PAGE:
Implementation of AI technology for MRI in York MS patients
Project write up
The Magnetic Resonance Imaging in MS (MAGNIMS) group recently provided consensus recommendations to measure brain volume in clinical practice (1). Artificial intelligence (AI) is required to measure volume and can also assist in the analysis of white matter lesions. These may help to guide treatment decisions in Multiple Sclerosis (MS).
I felt this was an excellent opportunity to support the implementation of AI for our patients with MS.
The primary objective is to identify the volume of MRI scans done annually between 2019-2021 to justify the use of AI software and estimate costs.
The secondary objective is to identify possible challenges and propose measures to manage them.
All York MS patients between 2019-2021 were included. Electronic records were used to identify MRI scans performed. An MRI of the brain and (any) spine scan done together were considered 2 separate scans.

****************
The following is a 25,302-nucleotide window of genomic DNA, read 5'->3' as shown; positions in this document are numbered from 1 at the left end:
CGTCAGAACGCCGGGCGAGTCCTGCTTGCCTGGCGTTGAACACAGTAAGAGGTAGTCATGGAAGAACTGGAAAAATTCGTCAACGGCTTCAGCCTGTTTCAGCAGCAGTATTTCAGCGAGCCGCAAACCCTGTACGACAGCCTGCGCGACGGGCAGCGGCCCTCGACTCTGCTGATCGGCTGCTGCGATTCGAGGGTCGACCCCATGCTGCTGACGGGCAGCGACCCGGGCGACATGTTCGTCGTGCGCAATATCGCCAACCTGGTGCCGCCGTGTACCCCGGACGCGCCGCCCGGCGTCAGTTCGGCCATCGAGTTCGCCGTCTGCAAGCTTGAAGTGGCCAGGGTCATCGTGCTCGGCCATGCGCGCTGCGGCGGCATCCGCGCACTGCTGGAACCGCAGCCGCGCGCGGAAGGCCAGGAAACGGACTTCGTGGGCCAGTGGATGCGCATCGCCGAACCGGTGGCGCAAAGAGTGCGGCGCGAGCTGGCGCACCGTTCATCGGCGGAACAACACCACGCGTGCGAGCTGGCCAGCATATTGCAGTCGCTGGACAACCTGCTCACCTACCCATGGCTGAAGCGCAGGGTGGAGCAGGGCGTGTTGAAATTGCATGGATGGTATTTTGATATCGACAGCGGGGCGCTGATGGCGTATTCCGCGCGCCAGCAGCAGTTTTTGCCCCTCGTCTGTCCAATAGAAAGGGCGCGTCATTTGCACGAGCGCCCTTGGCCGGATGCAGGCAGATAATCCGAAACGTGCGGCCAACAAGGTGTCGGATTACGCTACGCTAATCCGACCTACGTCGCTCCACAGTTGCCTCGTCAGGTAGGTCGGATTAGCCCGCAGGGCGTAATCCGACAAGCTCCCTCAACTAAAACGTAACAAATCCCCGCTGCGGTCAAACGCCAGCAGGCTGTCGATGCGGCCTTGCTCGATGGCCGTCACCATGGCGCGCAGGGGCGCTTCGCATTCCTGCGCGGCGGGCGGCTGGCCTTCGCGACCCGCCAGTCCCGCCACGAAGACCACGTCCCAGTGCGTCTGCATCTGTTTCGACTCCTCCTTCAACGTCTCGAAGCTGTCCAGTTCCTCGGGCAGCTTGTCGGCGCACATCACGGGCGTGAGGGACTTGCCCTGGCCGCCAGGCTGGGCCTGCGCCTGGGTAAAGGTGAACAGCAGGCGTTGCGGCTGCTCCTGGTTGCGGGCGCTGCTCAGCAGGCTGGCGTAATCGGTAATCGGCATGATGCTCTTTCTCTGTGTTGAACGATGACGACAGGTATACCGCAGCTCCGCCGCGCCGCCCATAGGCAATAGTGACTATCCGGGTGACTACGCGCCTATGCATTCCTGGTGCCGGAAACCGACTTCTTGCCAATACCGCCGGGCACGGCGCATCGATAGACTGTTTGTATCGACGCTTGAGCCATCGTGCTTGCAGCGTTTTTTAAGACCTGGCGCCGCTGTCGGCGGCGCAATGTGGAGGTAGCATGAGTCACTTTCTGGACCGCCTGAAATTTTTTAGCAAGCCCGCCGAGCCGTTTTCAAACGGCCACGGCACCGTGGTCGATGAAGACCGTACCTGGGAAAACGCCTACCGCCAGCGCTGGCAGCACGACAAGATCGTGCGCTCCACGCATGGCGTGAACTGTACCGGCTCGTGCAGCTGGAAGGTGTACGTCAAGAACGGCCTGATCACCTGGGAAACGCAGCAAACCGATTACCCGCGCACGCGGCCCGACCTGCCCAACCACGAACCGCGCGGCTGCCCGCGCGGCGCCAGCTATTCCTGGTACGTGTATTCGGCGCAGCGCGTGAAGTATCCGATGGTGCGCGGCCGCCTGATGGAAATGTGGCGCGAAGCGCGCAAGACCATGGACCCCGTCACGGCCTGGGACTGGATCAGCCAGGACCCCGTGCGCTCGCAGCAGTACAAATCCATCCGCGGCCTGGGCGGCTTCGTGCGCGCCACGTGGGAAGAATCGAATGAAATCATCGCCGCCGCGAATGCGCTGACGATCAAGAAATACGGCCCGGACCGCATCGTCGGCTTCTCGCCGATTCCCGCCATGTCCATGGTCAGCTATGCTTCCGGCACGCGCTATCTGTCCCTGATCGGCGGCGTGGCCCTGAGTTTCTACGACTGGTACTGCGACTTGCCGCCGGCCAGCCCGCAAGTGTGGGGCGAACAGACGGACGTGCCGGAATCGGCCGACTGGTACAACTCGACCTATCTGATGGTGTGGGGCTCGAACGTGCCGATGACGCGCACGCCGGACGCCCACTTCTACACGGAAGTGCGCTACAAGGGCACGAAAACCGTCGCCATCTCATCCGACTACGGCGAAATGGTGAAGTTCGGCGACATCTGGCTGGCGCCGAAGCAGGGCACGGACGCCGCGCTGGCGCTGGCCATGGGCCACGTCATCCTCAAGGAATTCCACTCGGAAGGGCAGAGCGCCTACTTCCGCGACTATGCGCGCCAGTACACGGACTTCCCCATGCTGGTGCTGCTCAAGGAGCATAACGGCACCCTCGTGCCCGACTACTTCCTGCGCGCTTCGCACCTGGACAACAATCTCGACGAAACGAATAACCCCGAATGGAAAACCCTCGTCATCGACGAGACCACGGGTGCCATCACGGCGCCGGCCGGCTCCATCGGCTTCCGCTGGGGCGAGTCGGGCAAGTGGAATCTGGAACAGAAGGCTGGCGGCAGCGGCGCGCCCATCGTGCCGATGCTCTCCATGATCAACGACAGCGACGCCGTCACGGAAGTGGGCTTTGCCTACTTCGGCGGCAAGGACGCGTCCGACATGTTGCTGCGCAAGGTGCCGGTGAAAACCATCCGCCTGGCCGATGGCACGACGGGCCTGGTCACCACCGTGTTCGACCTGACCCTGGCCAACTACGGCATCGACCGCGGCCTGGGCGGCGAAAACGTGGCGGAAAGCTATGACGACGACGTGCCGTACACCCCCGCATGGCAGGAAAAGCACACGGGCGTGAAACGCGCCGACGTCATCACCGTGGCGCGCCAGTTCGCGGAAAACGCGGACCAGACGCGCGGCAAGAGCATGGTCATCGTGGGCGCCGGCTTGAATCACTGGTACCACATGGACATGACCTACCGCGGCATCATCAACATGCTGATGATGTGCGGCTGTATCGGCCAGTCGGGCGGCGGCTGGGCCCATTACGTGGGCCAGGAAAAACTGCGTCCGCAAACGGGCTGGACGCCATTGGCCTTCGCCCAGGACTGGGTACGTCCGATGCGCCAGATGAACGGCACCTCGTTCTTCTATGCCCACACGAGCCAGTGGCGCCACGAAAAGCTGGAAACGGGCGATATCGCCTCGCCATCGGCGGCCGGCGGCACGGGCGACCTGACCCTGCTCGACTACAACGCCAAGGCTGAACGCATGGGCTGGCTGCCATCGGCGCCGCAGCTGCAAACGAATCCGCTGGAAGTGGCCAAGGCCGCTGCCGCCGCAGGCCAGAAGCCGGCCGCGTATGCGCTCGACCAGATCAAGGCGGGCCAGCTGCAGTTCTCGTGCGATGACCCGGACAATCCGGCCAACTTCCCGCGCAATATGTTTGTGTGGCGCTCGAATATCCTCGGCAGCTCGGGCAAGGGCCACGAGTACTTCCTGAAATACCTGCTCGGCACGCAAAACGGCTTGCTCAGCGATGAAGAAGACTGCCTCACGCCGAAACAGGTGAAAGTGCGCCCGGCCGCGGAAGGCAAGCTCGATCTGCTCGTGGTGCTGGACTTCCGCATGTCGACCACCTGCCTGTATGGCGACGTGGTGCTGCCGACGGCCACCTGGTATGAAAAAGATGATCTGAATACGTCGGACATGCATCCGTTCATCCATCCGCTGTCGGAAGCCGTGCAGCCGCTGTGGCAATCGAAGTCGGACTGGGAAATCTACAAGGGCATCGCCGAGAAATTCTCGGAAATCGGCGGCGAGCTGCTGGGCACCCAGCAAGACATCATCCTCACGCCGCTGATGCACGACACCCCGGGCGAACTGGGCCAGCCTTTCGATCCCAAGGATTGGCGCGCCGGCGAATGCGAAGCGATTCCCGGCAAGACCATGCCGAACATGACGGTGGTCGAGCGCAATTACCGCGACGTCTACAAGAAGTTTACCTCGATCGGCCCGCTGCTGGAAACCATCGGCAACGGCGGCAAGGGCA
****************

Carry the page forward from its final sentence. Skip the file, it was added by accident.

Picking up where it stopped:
A visit was made to York University neuroimaging service to experience AI technology. The experience was fed back to the radiologist and some suggestions were drawn up.
Between 2019 and 2021, there were 559 MS patients under York hospital. There were 300 scans in 2019, 228 in 2020 and 248 in 2021.
At the university visit, there were problems encountered in comparing longitudinal scans for one of our sample patients. This was mainly due to different scanners and protocols over a period of several years. Suggestions were made to standardise MRI protocol for MS follow up and using the same scanner where possible. An audit is planned to monitor the progress of AI implementation.
We feel that the volume of scans justify use of AI at York hospital. Plans are being made to introduce AI technology at York. We hope that measures put into place will help deliver a successful implementation of the AI service.
1. Sastre-Garriga J, Pareto D, Battaglini M, et al. MAGNIMS consensus recommendations on the use of brain and spinal cord atrophy measures in clinical practice. Nat Rev Neurol. 2020;16(3):171-182.
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